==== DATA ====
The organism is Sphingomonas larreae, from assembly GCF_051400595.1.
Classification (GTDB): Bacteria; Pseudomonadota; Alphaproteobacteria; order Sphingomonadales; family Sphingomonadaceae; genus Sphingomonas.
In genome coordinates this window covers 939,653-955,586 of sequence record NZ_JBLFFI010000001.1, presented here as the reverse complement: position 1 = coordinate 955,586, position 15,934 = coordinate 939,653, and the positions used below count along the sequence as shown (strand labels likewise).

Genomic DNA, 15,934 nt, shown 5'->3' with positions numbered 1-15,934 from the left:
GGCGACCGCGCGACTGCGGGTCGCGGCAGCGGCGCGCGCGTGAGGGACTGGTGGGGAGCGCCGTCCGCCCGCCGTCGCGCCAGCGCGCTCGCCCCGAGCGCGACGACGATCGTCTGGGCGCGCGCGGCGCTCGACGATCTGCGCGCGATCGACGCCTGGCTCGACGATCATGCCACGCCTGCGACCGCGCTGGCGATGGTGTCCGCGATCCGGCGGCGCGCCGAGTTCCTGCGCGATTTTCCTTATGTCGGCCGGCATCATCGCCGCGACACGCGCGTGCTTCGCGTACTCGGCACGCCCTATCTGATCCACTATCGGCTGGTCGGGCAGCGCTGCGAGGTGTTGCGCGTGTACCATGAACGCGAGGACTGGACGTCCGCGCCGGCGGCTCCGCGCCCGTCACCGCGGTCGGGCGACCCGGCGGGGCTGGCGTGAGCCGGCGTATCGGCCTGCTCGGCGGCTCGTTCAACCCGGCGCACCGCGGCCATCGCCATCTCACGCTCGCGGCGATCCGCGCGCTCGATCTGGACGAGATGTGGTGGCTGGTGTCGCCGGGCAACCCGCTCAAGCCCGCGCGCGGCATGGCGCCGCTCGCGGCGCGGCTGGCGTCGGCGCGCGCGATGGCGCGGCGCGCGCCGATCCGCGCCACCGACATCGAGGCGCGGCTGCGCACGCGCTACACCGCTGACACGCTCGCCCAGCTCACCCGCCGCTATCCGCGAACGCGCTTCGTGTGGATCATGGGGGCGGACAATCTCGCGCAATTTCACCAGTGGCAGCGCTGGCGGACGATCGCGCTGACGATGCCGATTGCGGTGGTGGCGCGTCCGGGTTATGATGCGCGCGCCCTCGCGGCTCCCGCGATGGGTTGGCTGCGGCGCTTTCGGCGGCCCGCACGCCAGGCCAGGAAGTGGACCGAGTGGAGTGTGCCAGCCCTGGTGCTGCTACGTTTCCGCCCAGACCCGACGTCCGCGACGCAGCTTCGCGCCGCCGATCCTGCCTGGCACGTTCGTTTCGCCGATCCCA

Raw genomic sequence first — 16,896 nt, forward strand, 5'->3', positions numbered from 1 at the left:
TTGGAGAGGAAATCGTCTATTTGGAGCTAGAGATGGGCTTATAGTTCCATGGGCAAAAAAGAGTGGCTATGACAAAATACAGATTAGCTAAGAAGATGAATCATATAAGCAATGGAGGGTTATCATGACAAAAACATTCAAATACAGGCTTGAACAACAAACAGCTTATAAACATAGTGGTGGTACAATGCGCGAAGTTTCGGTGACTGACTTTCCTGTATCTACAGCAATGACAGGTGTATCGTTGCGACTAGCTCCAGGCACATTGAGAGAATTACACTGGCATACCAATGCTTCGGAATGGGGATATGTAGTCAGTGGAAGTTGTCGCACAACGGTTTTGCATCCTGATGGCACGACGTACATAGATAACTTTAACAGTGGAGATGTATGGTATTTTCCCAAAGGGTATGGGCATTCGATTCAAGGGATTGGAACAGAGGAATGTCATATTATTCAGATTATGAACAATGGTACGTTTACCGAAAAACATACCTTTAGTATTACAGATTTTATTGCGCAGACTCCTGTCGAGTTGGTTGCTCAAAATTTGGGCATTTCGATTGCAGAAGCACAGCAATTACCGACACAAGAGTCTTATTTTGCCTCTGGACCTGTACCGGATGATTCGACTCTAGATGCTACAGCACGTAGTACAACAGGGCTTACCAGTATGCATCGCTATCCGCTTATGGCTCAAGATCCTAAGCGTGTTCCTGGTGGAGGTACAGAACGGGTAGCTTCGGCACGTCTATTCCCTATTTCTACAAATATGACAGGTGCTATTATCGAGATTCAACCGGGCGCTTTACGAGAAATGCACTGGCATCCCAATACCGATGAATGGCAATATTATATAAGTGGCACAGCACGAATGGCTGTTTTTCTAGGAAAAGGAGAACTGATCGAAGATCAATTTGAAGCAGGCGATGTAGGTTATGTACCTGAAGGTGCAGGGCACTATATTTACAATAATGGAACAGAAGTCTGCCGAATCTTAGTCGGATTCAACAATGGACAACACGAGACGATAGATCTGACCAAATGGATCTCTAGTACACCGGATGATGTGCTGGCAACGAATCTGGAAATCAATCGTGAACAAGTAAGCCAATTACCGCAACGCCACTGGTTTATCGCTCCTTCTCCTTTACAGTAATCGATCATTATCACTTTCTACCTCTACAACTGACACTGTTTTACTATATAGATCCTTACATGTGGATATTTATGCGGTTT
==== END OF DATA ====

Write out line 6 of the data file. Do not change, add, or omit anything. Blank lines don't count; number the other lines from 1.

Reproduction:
Raw genomic sequence first — 16,896 nt, forward strand, 5'->3', positions numbered from 1 at the left: